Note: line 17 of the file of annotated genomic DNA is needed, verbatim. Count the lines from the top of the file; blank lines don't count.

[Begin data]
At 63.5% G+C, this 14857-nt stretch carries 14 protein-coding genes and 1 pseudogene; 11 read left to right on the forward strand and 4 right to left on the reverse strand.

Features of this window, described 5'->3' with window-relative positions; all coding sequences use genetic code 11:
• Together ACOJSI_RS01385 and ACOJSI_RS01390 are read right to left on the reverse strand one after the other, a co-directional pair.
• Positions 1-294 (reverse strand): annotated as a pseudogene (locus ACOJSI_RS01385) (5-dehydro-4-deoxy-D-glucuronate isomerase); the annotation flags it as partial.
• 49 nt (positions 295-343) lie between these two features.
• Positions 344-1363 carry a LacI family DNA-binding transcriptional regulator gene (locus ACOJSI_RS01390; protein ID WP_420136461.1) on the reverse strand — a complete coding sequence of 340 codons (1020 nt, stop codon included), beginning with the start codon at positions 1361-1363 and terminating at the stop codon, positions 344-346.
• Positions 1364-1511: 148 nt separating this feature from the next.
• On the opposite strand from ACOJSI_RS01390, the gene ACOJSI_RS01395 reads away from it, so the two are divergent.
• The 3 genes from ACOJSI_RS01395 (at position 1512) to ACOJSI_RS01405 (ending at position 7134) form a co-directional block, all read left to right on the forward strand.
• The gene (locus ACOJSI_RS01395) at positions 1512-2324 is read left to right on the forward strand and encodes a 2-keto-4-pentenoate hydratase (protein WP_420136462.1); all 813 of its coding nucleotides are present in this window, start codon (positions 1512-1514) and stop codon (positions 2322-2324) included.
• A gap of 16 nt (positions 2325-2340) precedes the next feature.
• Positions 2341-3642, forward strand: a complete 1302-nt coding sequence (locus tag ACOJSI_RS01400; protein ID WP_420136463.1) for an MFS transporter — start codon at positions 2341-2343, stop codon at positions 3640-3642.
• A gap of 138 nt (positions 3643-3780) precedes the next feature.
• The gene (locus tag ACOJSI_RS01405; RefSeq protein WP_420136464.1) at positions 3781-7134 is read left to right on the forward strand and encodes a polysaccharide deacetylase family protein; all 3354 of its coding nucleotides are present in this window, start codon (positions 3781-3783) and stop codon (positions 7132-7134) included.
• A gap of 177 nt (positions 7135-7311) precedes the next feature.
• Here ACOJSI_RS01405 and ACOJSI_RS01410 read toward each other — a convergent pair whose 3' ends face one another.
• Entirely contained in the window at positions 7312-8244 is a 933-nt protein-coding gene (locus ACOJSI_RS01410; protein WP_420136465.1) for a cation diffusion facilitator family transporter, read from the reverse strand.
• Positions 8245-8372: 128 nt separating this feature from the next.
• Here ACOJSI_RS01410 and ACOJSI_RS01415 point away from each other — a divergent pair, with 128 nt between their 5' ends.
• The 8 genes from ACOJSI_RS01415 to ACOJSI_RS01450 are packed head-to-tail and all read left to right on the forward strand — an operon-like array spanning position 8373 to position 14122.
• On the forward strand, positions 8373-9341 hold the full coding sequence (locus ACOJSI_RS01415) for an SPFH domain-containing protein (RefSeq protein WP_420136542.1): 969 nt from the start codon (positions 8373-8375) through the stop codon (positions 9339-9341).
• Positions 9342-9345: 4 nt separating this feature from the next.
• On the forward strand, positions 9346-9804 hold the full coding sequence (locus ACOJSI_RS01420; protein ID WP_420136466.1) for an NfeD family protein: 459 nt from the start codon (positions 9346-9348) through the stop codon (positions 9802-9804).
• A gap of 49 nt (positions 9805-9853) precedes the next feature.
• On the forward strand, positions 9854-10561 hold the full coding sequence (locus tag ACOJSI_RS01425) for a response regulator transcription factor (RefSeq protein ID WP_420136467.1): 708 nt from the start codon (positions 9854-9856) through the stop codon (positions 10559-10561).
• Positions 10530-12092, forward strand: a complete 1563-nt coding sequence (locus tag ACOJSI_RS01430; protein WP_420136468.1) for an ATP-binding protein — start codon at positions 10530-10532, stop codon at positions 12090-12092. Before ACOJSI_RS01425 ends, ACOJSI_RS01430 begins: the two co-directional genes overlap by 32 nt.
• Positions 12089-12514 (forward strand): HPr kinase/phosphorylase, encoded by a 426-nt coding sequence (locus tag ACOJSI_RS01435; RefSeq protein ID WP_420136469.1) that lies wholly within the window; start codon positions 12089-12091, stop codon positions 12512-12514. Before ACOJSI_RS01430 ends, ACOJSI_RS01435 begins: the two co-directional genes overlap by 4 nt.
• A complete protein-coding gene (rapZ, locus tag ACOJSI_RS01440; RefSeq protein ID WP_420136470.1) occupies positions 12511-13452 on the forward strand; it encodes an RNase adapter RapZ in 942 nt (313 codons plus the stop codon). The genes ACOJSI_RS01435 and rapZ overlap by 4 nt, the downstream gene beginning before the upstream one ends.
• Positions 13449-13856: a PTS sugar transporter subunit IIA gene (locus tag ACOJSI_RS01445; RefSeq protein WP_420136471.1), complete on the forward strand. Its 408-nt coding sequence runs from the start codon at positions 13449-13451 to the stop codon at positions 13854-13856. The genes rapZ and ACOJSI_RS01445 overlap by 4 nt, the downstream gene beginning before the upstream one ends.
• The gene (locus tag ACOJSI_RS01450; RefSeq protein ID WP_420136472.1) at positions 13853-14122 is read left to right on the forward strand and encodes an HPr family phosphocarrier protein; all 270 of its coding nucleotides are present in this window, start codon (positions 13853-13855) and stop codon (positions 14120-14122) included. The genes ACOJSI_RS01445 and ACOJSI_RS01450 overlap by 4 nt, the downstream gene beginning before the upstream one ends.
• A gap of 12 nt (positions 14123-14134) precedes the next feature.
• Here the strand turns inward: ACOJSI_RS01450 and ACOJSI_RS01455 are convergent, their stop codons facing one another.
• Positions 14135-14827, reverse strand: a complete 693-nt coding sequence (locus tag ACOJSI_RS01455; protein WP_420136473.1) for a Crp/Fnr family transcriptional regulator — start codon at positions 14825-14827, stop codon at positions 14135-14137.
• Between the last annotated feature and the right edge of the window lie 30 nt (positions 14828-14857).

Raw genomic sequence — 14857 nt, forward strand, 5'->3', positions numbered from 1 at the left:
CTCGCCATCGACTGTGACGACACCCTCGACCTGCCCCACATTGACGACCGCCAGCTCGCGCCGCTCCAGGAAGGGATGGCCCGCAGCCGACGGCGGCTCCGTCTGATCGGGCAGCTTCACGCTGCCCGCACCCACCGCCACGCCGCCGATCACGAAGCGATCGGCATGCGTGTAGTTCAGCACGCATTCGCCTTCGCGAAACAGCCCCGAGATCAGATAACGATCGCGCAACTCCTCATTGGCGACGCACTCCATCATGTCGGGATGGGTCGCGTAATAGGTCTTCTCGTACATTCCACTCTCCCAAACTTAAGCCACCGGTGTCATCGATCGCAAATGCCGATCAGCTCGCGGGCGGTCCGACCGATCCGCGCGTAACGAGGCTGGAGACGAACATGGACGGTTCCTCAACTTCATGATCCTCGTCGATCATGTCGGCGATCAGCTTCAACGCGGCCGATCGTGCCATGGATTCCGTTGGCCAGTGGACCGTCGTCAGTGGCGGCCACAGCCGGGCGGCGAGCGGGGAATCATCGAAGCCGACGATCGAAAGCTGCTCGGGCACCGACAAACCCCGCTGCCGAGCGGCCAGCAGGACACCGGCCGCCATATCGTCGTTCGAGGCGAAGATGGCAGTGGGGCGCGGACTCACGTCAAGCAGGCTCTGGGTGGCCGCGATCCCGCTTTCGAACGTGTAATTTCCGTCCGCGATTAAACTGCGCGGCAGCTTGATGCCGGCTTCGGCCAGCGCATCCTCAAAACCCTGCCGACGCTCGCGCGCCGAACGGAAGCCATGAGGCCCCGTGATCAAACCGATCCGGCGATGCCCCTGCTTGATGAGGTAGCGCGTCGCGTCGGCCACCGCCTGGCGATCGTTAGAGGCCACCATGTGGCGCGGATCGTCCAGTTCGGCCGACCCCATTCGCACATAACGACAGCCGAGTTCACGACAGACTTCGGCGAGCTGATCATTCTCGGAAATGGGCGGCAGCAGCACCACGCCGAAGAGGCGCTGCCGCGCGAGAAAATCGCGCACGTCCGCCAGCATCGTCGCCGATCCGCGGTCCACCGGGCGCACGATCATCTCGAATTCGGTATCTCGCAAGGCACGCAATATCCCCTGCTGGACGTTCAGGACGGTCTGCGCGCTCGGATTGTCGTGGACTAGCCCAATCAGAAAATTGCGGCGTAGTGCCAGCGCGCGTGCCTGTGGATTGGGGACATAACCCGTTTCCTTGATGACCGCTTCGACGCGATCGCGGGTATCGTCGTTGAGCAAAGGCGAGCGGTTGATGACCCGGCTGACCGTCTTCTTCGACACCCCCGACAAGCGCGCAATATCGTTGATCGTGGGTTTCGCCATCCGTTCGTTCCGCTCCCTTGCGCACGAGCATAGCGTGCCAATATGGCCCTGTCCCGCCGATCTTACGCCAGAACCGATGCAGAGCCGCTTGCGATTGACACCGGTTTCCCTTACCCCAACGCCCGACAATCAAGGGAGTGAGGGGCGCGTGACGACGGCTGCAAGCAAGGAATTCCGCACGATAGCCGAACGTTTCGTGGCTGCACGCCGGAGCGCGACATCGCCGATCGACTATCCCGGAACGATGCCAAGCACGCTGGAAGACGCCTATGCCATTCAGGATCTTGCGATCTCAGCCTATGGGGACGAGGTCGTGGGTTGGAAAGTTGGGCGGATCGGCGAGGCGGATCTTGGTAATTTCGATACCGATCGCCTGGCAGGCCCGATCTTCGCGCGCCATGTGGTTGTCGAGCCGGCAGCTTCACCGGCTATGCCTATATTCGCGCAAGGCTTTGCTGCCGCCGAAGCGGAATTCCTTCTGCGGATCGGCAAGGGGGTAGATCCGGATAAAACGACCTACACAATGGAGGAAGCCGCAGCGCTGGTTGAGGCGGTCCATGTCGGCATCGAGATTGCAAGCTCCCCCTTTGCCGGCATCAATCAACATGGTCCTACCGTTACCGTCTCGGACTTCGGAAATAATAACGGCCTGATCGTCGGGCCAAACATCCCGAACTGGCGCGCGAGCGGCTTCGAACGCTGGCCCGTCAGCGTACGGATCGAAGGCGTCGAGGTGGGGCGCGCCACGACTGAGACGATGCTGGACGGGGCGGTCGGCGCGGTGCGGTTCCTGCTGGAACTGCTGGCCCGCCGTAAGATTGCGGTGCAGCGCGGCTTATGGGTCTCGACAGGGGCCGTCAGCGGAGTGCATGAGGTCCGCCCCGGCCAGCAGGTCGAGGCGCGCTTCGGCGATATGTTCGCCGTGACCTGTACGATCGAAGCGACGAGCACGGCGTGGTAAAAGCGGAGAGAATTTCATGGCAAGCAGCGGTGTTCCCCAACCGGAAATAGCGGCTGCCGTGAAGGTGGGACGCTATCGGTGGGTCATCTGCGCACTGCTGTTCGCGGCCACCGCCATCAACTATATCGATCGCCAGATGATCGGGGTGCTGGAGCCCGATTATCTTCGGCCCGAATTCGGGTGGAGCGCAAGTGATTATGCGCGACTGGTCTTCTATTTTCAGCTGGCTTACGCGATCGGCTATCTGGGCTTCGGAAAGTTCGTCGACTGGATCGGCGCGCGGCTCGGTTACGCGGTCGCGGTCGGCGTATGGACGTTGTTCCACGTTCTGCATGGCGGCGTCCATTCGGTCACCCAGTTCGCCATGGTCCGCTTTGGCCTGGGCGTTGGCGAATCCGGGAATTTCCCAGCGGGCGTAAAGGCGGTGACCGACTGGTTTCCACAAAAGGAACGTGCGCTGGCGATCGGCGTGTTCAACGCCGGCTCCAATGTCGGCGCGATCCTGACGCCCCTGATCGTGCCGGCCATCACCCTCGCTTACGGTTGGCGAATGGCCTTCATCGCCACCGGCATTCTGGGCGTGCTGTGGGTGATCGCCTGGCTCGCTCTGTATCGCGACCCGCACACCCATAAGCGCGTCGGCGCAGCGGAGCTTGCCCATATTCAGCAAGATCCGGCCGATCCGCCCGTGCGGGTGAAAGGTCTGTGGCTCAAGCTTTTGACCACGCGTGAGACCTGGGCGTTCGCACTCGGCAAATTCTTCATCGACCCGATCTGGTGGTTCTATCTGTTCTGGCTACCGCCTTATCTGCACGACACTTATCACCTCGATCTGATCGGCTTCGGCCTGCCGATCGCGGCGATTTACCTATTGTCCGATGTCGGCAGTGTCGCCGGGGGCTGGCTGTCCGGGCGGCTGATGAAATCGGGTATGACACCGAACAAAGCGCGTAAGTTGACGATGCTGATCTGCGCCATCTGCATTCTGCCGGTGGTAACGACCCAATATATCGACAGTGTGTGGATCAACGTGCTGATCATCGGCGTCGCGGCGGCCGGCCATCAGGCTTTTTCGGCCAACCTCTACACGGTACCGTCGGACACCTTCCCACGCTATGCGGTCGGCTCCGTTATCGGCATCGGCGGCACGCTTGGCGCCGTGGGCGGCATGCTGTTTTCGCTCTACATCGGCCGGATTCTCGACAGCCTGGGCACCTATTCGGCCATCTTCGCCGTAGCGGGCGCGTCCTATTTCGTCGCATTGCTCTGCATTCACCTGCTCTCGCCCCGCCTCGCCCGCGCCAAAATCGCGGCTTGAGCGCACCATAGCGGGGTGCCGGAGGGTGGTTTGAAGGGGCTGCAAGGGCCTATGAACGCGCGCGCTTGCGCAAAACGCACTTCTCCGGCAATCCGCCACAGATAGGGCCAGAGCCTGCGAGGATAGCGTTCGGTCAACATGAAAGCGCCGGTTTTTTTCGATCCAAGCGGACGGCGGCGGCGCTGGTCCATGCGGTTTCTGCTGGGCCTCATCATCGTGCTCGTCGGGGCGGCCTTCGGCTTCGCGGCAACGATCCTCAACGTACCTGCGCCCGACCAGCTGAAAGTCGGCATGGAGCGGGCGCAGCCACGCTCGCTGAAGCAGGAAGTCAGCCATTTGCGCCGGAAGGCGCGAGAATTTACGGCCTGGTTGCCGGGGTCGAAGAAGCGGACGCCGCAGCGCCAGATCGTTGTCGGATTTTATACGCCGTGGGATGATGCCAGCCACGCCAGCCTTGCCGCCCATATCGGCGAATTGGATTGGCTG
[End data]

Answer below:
• Entirely contained in the window at positions 7312-8244 is a 933-nt protein-coding gene (locus ACOJSI_RS01410; protein WP_420136465.1) for a cation diffusion facilitator family transporter, read from the reverse strand.